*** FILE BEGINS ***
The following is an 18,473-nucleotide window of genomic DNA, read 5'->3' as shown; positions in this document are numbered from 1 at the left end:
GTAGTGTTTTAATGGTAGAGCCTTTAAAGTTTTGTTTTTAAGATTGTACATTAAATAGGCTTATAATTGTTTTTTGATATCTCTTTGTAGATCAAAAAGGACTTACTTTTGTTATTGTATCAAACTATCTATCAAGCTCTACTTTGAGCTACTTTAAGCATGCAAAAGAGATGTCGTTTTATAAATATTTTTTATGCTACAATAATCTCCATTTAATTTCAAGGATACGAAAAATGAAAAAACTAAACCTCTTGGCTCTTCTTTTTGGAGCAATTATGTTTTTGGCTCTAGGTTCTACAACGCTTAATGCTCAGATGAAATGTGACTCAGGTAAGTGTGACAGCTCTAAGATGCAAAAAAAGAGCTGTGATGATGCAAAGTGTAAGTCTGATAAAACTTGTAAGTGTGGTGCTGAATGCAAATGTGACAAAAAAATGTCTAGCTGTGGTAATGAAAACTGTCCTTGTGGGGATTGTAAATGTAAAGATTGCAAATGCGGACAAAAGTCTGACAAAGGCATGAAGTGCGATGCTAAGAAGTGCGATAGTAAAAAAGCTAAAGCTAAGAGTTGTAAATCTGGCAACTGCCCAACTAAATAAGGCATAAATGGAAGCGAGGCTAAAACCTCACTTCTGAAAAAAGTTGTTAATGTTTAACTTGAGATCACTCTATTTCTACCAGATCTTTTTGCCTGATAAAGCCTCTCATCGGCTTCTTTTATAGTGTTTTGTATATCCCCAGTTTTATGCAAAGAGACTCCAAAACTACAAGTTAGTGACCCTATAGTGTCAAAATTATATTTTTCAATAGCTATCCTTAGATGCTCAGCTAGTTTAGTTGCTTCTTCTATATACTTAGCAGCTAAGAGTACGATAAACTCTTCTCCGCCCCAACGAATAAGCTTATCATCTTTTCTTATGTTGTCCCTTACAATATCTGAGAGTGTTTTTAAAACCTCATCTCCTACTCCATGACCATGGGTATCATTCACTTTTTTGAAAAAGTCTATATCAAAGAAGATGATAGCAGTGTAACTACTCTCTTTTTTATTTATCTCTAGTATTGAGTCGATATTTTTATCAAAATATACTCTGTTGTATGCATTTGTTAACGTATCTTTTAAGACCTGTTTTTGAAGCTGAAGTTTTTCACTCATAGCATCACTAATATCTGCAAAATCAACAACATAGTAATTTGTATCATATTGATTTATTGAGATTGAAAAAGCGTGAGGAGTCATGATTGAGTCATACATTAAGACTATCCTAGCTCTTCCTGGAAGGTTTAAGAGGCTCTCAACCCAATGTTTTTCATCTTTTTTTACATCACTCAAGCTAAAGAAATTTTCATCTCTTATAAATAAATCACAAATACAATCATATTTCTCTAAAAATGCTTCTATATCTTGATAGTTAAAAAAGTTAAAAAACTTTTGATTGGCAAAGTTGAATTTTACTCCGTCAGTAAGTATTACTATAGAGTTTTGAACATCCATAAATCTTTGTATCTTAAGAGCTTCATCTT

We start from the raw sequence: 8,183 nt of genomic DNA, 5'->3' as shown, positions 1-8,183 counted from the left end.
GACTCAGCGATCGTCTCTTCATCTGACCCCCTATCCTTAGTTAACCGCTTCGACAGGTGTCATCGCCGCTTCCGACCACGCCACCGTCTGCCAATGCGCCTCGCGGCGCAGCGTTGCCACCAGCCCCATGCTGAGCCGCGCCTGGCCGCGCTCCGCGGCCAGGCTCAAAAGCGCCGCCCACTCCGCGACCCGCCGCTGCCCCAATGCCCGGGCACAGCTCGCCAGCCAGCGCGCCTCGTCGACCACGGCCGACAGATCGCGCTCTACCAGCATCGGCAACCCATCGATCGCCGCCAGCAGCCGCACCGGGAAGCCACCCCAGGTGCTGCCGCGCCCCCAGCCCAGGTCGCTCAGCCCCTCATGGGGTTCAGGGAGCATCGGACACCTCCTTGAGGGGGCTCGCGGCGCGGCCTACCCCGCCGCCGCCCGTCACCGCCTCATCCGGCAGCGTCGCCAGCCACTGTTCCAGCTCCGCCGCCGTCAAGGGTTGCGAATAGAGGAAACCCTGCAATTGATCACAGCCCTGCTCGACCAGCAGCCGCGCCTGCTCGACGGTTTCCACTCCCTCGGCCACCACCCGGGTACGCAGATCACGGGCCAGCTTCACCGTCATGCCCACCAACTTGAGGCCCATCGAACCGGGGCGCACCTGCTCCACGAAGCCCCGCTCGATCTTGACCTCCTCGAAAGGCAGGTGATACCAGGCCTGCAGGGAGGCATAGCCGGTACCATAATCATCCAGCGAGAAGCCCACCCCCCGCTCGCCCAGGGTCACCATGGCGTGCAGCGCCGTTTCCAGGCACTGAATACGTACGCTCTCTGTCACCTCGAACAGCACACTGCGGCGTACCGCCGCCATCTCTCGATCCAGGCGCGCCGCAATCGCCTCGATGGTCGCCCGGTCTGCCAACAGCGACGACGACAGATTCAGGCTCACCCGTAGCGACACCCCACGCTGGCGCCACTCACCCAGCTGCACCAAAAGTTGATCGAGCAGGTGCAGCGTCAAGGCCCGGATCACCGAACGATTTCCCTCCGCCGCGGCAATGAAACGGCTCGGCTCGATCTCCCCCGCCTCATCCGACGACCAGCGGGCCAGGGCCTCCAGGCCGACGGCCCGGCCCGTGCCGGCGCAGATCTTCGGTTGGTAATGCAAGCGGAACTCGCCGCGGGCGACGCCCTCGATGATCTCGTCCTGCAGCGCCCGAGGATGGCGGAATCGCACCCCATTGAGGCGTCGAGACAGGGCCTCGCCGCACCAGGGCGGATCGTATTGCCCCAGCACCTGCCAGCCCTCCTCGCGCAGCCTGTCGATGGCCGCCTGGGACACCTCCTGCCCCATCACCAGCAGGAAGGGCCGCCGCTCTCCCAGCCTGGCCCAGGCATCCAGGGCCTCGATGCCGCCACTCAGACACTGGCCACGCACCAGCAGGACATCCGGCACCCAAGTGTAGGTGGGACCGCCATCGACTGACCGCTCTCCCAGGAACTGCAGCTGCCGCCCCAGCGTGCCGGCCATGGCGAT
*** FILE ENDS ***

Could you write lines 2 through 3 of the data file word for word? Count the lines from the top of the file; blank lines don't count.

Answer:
GTAGTGTTTTAATGGTAGAGCCTTTAAAGTTTTGTTTTTAAGATTGTACATTAAATAGGCTTATAATTGTTTTTTGATATCTCTTTGTAGATCAAAAAGGACTTACTTTTGTTATTGTATCAAACTATCTATCAAGCTCTACTTTGAGCTACTTTAAGCATGCAAAAGAGATGTCGTTTTATAAATATTTTTTATGCTACAATAATCTCCATTTAATTTCAAGGATACGAAAAATGAAAAAACTAAACCTCTTGGCTCTTCTTTTTGGAGCAATTATGTTTTTGGCTCTAGGTTCTACAACGCTTAATGCTCAGATGAAATGTGACTCAGGTAAGTGTGACAGCTCTAAGATGCAAAAAAAGAGCTGTGATGATGCAAAGTGTAAGTCTGATAAAACTTGTAAGTGTGGTGCTGAATGCAAATGTGACAAAAAAATGTCTAGCTGTGGTAATGAAAACTGTCCTTGTGGGGATTGTAAATGTAAAGATTGCAAATGCGGACAAAAGTCTGACAAAGGCATGAAGTGCGATGCTAAGAAGTGCGATAGTAAAAAAGCTAAAGCTAAGAGTTGTAAATCTGGCAACTGCCCAACTAAATAAGGCATAAATGGAAGCGAGGCTAAAACCTCACTTCTGAAAAAAGTTGTTAATGTTTAACTTGAGATCACTCTATTTCTACCAGATCTTTTTGCCTGATAAAGCCTCTCATCGGCTTCTTTTATAGTGTTTTGTATATCCCCAGTTTTATGCAAAGAGACTCCAAAACTACAAGTTAGTGACCCTATAGTGTCAAAATTATATTTTTCAATAGCTATCCTTAGATGCTCAGCTAGTTTAGTTGCTTCTTCTATATACTTAGCAGCTAAGAGTACGATAAACTCTTCTCCGCCCCAACGAATAAGCTTATCATCTTTTCTTATGTTGTCCCTTACAATATCTGAGAGTGTTTTTAAAACCTCATCTCCTACTCCATGACCATGGGTATCATTCACTTTTTTGAAAAAGTCTATATCAAAGAAGATGATAGCAGTGTAACTACTCTCTTTTTTATTTATCTCTAGTATTGAGTCGATATTTTTATCAAAATATACTCTGTTGTATGCATTTGTTAACGTATCTTTTAAGACCTGTTTTTGAAGCTGAAGTTTTTCACTCATAGCATCACTAATATCTGCAAAATCAACAACATAGTAATTTGTATCATATTGATTTATTGAGATTGAAAAAGCGTGAGGAGTCATGATTGAGTCATACATTAAGACTATCCTAGCTCTTCCTGGAAGGTTTAAGAGGCTCTCAACCCAATGTTTTTCATCTTTTTTTACATCACTCAAGCTAAAGAAATTTTCATCTCTTATAAATAAATCACAAATACAATCATATTTCTCTAAAAATGCTTCTATATCTTGATAGTTAAAAAAGTTAAAAAACTTTTGATTGGCAAAGTTGAATTTTACTCCGTCAGTAAGTATTACTATAGAGTTTTGAACATCCATAAATCTTTGTATCTTAAGAGCTTCATCTT

We start from the raw sequence: 8,183 nt of genomic DNA, 5'->3' as shown, positions 1-8,183 counted from the left end.